It is worth noting that these proposed interventions are not new to Minneapolis; they have been implemented in the city for years. (The local approach appears to be a synthesis of the two models.) In effect, then, these proposals are calling for heavier doses of interventions that were incapable of either stemming last year’s dramatic rise in violence or of appreciably reducing levels of violence in the city in the years before that.

Indeed, despite being widely touted as evidence-based interventions that will make violence disappear whenever and wherever they are implemented, when they fail — and they routinely do — these failures are often ignored or even reframed as victories.

I have written extensively about these dynamics as they have played out over the past decade and a half in Chicago. The public health model and focused deterrence policing have been implemented in that city for the better part of two decades now and have produced no decline in citywide shootings or homicides.

Perhaps doubling down on these interventions — combined with the eventual end of the COVID-19 pandemic — will bring levels of homicide in Minneapolis back down to their pre-pandemic “normal.” And if we are only going to commit to spending a few million dollars on combating gun violence, we could do worse than a street outreach–oriented public health approach. Facial recognition software and other technocratic solutions, for example, would be a step in the wrong direction, particularly given their dubious implications for constitutional rights. (Thankfully, the Minneapolis City Council recently banned city agencies from using such software.)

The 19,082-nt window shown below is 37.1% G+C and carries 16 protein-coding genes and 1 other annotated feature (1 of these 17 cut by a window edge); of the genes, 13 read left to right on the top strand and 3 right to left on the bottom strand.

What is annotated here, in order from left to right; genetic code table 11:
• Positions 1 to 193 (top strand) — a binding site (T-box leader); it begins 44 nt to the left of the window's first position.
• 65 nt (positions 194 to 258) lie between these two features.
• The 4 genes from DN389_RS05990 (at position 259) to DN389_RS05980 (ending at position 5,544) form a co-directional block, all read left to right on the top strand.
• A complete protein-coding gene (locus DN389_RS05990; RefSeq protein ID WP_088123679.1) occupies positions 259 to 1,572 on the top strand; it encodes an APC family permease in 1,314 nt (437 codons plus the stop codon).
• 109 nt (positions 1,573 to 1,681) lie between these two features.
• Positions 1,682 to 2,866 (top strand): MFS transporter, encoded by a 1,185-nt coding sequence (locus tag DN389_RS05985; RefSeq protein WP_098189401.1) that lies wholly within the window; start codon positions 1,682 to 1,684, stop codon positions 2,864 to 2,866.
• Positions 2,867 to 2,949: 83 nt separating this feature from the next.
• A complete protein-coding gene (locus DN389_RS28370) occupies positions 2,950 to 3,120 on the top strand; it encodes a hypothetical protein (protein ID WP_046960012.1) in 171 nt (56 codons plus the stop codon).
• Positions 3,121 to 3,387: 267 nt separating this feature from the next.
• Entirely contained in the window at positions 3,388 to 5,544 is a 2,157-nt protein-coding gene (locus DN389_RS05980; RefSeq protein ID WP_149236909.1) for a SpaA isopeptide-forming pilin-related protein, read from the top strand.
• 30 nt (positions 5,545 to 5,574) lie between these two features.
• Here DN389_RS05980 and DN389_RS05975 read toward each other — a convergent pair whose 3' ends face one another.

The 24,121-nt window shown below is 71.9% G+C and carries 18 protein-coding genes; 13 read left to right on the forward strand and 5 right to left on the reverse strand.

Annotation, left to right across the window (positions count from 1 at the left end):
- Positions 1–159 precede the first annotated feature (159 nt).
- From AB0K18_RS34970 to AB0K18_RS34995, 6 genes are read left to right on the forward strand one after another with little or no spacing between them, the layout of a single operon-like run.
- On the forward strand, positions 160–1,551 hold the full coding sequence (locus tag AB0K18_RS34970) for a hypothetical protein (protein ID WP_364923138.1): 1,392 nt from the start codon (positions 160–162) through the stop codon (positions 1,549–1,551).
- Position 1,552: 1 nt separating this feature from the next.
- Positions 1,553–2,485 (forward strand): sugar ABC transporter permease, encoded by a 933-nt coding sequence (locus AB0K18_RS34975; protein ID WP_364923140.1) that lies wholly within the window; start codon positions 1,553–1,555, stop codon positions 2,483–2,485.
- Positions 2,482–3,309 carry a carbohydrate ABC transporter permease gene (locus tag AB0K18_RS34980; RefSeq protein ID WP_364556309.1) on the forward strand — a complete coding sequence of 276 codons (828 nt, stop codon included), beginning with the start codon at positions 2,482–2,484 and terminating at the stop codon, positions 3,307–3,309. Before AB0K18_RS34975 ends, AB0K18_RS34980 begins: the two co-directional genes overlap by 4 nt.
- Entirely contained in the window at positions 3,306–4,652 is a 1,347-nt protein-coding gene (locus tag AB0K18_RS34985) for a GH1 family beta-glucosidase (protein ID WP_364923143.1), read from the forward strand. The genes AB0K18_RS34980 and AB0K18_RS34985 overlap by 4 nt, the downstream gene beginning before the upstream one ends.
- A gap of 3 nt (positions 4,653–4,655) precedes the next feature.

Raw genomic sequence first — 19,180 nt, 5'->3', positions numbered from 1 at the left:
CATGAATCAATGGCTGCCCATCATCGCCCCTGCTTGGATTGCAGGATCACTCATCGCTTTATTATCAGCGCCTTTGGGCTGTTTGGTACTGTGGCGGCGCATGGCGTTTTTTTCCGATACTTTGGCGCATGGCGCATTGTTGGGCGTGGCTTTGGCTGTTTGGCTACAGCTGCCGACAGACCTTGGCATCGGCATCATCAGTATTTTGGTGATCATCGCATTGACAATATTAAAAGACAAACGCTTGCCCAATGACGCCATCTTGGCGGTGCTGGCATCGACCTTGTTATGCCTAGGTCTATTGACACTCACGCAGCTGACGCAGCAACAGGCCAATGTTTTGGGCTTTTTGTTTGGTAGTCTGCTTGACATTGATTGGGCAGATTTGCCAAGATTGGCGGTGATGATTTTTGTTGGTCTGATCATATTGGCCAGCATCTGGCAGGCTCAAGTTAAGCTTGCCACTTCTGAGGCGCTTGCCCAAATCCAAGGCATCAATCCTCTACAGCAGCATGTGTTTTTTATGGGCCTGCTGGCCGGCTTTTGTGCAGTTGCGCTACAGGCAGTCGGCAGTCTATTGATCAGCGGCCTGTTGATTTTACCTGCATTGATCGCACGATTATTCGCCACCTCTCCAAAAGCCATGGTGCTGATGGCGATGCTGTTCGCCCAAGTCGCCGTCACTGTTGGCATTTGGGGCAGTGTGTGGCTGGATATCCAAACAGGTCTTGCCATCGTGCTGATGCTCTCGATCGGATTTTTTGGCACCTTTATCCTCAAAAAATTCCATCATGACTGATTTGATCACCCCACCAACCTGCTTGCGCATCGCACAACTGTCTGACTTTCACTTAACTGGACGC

But we could also do better. We could decide that the dispossessed and disaffected young Black men involved in most of Minneapolis’s gun violence are important members of our society deserving of the resources and opportunities that form the basis of a dignified life.

This would require recognizing that the inequality and despair that fuel gun violence are features of our political economy, not bugs, and that redressing these issues will necessitate a more fundamental transformation of the social order, one in which high-quality affordable housing, comprehensive health care, living wages and meaningful employment are treated as public goods available to all.

Gun violence not only serves as a pretext for the kind of stress policing that promotes police aggression and violence, but it also acutely compromises community life in already distressed neighborhoods. Residents of these neighborhoods deserve to feel and be safe.

Determining what policing will look like moving forward is one imperative dimension of this challenge. But eliminating gun violence and ensuring meaningful public safety in these communities will require more than even dramatic changes to policing — and certainly more than the often empty promises of a quick fix.


Roberto R. Aspholm, PhD, an assistant professor at the University of St. Thomas, spent more than a decade working on issues affecting young people in marginalized urban neighborhoods, particularly street gangs, community violence, and violence prevention. He’s a Minneapolis native.